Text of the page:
Whole Foods missed on earnings last night for only the second time in the past 5 years. Analyst consensus was for $0.44 per share, and WFM delivered $0.42. The stock is actually holding up ok given the earnings miss, as traders continue to eye the $50 support level (see our preview from yesterday). The stock’s low pre-market this morning is 50.25.
This morning’s retail sales data release confirmed the broad weakness that we have seen from retailers over the past 6 weeks. It was a 0.4% decline month over month, and last month’s figure was also revised lower to a contraction of -0.1%. That’s the first back-to-back months of negative retail sales since mid-2012.
Perhaps most concerning about the latest retail data is that it has come during December and January, when retail sales are most robust. The retail sector has been one of the worst-performing sectors in the market to start 2014, and WFM’s report simply reiterates a weakening consumer outlook.
As for Whole Foods specifically, its story of lower guidance and slower growth for 2014 could be telling for high-growth companies in many other sectors. Since companies like WFM have grown so rapidly over the past 5 years, expectations have also grown along with them. But just as expectations (and stock prices) are quite elevated, Whole Foods is having a harder time expanding as competition increases and the company itself is simply a bigger beast that has already picked the low-hanging fruit, whether by geography, consumer-orientation, or innovative products.
It’s much harder for WFM to sustain its growth momentum when it already has 370 locations (with those locations likely the best-placed geographies to begin with), than when it only had 100, 200, or 300 locations. Meanwhile, competitors who have seen the profit opportunity in the high-end grocery segment are competing like mad to take a bit of the lucrative profit pie that Whole Foods has demonstrated is there for the taking.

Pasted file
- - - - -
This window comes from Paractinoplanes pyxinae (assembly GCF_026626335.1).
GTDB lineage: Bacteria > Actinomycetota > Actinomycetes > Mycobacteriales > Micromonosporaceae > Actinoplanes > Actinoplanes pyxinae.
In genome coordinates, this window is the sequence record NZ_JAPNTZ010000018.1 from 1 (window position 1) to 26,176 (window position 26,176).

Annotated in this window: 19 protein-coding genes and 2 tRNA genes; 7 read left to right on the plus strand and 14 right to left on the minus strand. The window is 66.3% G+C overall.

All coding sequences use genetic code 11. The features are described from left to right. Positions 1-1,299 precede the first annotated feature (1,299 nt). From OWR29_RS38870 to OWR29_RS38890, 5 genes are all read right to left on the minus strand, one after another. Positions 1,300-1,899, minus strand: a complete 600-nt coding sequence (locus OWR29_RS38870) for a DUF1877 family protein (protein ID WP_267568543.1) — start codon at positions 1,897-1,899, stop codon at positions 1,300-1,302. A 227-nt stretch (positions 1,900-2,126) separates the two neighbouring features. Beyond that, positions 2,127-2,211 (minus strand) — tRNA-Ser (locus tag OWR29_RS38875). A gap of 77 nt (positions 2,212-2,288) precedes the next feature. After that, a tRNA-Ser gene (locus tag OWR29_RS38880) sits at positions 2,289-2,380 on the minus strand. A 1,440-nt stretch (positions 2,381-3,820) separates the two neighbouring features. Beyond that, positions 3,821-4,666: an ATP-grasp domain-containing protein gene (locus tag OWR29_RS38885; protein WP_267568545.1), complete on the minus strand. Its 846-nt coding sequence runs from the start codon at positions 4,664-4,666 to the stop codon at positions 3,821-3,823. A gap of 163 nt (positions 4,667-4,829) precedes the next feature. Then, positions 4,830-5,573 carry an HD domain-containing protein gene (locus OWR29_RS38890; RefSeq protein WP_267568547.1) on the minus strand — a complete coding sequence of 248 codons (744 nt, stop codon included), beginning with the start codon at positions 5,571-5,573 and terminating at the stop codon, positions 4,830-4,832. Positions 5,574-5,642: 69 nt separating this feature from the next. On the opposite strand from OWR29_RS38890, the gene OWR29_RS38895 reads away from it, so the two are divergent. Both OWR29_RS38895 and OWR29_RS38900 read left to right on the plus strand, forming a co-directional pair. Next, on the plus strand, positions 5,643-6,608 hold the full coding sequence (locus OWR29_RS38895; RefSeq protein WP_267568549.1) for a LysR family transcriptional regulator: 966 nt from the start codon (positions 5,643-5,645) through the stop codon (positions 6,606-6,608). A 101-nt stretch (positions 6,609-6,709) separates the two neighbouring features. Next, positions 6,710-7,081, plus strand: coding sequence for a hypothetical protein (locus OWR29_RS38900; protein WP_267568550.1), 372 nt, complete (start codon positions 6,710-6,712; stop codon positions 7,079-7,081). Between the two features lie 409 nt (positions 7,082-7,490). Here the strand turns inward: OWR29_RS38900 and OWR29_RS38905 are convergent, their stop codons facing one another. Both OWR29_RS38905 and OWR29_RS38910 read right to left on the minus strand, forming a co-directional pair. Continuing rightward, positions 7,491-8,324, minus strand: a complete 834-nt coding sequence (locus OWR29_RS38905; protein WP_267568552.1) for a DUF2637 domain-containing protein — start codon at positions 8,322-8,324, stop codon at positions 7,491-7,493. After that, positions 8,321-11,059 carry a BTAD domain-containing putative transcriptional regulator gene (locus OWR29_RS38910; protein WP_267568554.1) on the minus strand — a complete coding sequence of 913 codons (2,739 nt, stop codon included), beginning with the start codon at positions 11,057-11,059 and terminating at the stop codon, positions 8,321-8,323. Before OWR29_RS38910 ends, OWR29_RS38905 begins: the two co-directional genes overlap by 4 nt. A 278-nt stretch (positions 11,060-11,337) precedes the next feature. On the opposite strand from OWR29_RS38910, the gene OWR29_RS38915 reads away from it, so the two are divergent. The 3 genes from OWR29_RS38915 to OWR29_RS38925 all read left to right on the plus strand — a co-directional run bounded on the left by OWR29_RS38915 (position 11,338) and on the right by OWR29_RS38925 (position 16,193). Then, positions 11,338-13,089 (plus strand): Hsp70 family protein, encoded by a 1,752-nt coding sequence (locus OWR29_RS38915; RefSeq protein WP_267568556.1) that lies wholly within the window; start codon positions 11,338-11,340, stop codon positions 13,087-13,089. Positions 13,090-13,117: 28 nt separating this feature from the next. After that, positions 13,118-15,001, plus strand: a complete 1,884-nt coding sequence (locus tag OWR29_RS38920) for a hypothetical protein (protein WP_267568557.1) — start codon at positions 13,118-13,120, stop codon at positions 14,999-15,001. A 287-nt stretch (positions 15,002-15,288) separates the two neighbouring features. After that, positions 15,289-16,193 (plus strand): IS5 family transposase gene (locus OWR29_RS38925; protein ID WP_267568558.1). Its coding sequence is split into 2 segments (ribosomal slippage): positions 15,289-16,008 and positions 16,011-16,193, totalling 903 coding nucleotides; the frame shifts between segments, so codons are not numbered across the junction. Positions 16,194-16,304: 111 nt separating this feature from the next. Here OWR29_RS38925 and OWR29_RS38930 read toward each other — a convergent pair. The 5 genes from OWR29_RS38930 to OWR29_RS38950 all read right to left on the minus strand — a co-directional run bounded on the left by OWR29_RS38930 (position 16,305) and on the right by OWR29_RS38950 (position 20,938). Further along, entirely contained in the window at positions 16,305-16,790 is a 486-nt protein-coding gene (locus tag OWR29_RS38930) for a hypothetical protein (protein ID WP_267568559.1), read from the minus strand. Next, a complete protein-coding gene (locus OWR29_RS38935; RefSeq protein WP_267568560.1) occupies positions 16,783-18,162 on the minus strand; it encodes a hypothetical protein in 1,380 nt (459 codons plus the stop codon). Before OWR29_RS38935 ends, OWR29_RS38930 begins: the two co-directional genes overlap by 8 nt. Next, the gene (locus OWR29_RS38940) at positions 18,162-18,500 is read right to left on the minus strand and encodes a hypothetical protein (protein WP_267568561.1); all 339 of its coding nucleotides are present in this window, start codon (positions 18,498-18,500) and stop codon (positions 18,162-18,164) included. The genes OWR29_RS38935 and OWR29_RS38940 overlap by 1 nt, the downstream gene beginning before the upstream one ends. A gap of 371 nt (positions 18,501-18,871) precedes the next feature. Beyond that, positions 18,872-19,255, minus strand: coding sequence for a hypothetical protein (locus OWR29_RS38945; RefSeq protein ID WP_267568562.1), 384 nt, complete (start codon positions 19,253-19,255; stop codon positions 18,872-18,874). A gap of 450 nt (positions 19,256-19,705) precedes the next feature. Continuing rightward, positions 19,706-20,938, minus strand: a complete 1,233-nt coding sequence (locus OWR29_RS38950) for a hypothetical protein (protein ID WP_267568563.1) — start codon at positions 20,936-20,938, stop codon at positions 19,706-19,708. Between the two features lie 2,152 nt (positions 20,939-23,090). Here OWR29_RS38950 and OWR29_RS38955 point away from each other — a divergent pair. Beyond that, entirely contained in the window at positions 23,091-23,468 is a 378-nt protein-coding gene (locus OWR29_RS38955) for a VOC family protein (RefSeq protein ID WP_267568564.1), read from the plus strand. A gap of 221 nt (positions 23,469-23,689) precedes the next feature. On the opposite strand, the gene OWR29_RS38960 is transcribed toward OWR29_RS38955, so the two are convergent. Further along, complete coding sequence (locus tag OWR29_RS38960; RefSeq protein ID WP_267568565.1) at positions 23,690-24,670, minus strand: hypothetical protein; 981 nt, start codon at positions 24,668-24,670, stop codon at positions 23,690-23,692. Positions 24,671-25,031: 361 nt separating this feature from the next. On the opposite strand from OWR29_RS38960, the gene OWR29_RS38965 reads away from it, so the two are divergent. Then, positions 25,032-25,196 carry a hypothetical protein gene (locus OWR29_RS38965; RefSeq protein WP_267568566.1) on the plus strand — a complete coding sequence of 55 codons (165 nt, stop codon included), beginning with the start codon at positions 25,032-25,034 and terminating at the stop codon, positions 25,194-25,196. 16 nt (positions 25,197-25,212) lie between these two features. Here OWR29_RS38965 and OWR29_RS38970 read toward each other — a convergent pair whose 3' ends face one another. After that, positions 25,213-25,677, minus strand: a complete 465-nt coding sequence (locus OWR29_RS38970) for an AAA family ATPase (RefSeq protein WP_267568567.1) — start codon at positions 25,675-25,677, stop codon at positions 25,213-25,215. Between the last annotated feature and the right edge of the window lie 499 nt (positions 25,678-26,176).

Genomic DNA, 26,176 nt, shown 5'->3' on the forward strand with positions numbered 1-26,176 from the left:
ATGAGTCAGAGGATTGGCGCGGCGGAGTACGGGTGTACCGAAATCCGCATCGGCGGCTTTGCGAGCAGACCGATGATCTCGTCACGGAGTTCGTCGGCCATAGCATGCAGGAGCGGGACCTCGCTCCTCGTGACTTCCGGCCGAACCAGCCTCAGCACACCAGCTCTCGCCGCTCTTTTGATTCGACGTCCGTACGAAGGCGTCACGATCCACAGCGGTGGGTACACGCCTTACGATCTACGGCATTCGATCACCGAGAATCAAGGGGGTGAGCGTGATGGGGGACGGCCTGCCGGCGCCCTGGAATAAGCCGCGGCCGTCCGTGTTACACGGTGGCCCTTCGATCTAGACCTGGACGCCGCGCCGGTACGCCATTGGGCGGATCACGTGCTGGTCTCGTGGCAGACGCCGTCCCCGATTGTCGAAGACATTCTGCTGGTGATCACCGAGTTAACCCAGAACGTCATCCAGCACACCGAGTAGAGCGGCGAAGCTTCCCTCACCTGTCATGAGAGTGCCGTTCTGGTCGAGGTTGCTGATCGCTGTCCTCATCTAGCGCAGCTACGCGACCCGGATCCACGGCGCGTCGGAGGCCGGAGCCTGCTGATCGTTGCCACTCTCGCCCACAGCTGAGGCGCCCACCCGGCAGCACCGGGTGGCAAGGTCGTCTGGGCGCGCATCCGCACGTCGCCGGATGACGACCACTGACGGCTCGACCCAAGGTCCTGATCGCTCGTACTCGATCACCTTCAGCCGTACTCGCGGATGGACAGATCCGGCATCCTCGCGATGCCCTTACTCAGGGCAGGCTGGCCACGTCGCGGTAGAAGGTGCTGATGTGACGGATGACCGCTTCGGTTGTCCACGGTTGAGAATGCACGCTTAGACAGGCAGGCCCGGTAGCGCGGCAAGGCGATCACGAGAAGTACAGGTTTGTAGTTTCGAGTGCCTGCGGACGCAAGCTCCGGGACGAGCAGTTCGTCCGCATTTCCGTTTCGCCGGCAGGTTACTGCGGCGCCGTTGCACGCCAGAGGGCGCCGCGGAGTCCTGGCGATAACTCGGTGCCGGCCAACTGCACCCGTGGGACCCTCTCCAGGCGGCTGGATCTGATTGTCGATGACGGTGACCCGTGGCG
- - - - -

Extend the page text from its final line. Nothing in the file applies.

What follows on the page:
That was a main focus when I detailed my thoughts in yesterday’s earnings preview:
At the end of the day, most supermarkets are simply a conduit for other companies’ products to get to consumers. Whole Foods has done an admirable job of developing its own internal brands, however, and like COST, has garnered a much larger share of industry profits as a result.
However, as has been our beef with WFM for much of the past 2 years, the valuation prices in a lot of optimism. At a trailing 12 month P/E of 37x, doubling its profits over the next 4 years would only cut the valuation down to 18.5x, on a larger base from which earnings growth might slow.
The risk/reward for owning the shares here does not seem attractive as a result.
As companies grow, valuations generally contract, and for good reason. As much as some AAPL investors might complain about AAPL’s “cheap” valuation, a big reason why it trades at a 13x P/E multiple is that it’s already a $500 billion market cap company with $35 billion in annual profits. That’s probably the biggest risk to GOOG – at a $400 billion market cap, sustaining a 15-20% earnings growth rate from a $15 billion profit base is no small task, and has rarely been achieved in history. Even if done, perhaps the market will only value that at a 18x or 20x P/E multiple going forward given the ongoing risk of continuing that feat year after year after year.
High growth is great, but at the right price. WFM investors are still debating what that right price is, but at a 35x P/E multiple, it’s likely still lower than here.